• It’s the gatekeepers, stupid

    Ulf Gerdtham and colleagues found that the overall cost of health care was generally lower in countries where primary care performs a gatekeeper function and patients can thus access secondary care only upon referral by a primary care professional. Diana Delnoij and colleagues showed that health care systems in which family physicians served as gatekeepers to more specialized care had a lower increase in ambulatory care costs and in the use of outpatient health services but not in total health care costs, compared to health care systems with directly accessible specialist care.

    From these studies we can infer that the gatekeeping function, usually coupled with patients’ being registered with a primary care doctor, seems to be a key element leading to lower health spending. However, patients do not express equal satisfaction with all aspects of primary care when gatekeeping is present.

    Madelon Kroneman and colleagues showed that patients in countries with a gatekeeping system were less satisfied with the quality of nonmedical aspects of primary care, such as convenience in obtaining an appointment or wait times in the office before seeing the doctor, than patients in countries with directly accessible specialists. However, differences in satisfaction with nonmedical aspects of access were not related to patients’ ratings of the quality of the actual care received, such as quick relief of symptoms.

    And, of course, we have the example of managed care in the 1990s U.S. It did some work, but patients and especially certain providers hated it. More from Dionne Kringos and colleagues in Health Affairs.


    • Is there any evidence of increased satisfaction when insurers and providers ease the gatekeeper function when feasible? In my experience, the frustration stems from needing to see the primary care doc for a referral when the need for a specialist is obvious. If that could be done over the phone, via a triage nurse, for example….

      But I can tell you that, while the folks on my plan complain about the need for a referral, my coworkers on the other plans are complaining that their premium increase is nearly twice mine.

    • This is a little more evidence for my theory that our GP’s could and would help us get more for our money if they knew we were paying directly. They do not bother now because they are not so interested in saving money for insurance companies.

      This means contrary to what most people think the medical industry has an advantage over other industries like auto mechanics, home remodeling in that the GP does little of the high cost work himself and so can advocate with less bias for his patients.

    • I wonder if there have been any studies of practice scope of GPs in the US (where only 20% of doctors are GP) vs other developed nations (which usually have more like 80% GP).

      In my experience with doctors in both integrated systems and traditional fee-for-service clinic, the GP will refer to a specialist even for very minor or simple issues. Basically if it will take them more than 10 minutes to deal with it, you get a referral.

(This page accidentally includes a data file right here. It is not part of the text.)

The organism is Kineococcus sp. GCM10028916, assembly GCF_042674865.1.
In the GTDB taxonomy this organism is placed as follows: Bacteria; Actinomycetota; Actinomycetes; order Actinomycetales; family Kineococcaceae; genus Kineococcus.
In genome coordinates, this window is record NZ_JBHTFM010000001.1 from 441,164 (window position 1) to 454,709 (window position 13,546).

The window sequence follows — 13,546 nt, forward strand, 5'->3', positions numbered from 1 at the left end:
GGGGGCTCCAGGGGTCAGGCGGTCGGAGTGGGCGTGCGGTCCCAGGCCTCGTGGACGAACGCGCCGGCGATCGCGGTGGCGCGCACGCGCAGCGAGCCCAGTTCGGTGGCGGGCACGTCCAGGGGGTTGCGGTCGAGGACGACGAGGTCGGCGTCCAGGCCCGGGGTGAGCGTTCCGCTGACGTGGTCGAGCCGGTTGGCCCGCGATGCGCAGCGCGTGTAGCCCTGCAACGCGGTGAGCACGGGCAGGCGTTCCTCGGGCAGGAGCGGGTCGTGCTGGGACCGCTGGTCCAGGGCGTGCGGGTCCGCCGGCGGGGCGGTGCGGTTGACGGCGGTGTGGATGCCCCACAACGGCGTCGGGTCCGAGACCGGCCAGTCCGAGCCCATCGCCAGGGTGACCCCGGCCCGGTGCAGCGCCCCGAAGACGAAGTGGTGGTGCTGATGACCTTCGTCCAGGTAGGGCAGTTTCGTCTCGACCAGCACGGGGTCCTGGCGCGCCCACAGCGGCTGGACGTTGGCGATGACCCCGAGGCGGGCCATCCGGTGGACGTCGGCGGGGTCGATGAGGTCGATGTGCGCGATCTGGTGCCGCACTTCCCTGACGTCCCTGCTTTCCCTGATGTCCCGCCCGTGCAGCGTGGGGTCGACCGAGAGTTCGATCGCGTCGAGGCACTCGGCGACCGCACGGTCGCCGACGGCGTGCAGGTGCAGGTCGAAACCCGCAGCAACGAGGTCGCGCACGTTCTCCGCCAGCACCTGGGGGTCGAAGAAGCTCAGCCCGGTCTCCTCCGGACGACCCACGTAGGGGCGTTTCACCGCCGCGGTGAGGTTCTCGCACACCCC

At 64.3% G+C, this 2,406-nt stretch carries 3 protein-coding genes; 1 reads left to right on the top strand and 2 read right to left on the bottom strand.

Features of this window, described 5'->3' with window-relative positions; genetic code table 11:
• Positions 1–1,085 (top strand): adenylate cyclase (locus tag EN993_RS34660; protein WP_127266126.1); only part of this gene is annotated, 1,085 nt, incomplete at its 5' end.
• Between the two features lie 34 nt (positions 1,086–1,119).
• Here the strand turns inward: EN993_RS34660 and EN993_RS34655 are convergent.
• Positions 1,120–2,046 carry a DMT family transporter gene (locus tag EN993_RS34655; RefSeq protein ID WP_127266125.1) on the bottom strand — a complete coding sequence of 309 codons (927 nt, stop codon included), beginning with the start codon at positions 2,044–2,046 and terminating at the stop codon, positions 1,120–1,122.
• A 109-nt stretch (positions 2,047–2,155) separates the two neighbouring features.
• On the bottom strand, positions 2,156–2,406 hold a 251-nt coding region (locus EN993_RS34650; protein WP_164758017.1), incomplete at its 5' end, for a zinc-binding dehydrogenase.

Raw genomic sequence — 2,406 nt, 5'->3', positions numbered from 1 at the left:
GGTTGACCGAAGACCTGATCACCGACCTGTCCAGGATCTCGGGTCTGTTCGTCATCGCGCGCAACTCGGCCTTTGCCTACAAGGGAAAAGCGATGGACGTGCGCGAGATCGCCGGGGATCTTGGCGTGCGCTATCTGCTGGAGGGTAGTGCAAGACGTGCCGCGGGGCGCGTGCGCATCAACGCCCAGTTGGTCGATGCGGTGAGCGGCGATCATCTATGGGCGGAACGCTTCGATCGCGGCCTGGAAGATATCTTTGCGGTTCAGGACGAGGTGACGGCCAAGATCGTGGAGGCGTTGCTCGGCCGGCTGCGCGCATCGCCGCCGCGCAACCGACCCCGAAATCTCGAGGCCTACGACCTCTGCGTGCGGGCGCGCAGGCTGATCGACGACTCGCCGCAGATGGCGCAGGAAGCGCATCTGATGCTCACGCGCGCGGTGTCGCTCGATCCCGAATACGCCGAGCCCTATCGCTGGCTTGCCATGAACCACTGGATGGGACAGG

• It is proven that NPs and PAs (midlevels) refer to specialists more often than doctors do.

      This is why NPs and PAs lead to HIGHER costs, not lower. Even if the PA only makes half of what an MD gets (which Obamacare outlaws by the way) they refer everybody to subspecialists who otherwise dont need them.

    • “In my experience, the frustration stems from needing to see the primary care doc for a referral when the need for a specialist is obvious. If that could be done over the phone, via a triage nurse, for example…”

      Your experience is wrong. Other countries dont utilize specialists as much as we do, and their costs are much lower as a result plus they get better healthcare outcomes than we do.

      There’s a lot of evidence to show that subspecialists drive up costs without providing much in return.

    • We tried this once (back in the 1990’s) when HMOs were just taking hold. All that happened was the primary care doc’s managed a lot more paperwork and spent more time filling out referral forms than seeing patients.

      It would be more cost (and care) effective to focus primary care on taking care of the patients with multiple chronic diseases and coordinating the care among the numerous specialists.

    • I’m not sure that the lower costs is due to the “gate-keeper” aspect per se. There’s a lot of evidence in the US that a big driver of costs is the fact that most people rely on emergency rooms for treatment, because they either do not have a primary care physician, or could not get a timely appointment with one. I suspect that the easiest way to reduce these costs would be to simply replace much of our existing primary care and emergency care with an on-demand urgent care model, and have social workers in emergency rooms triage people into urgent care when they don’t really have an emergency. This is something that a few hospitals in Oregon have started doing to reduce medicaid costs, and it seems to be working so far.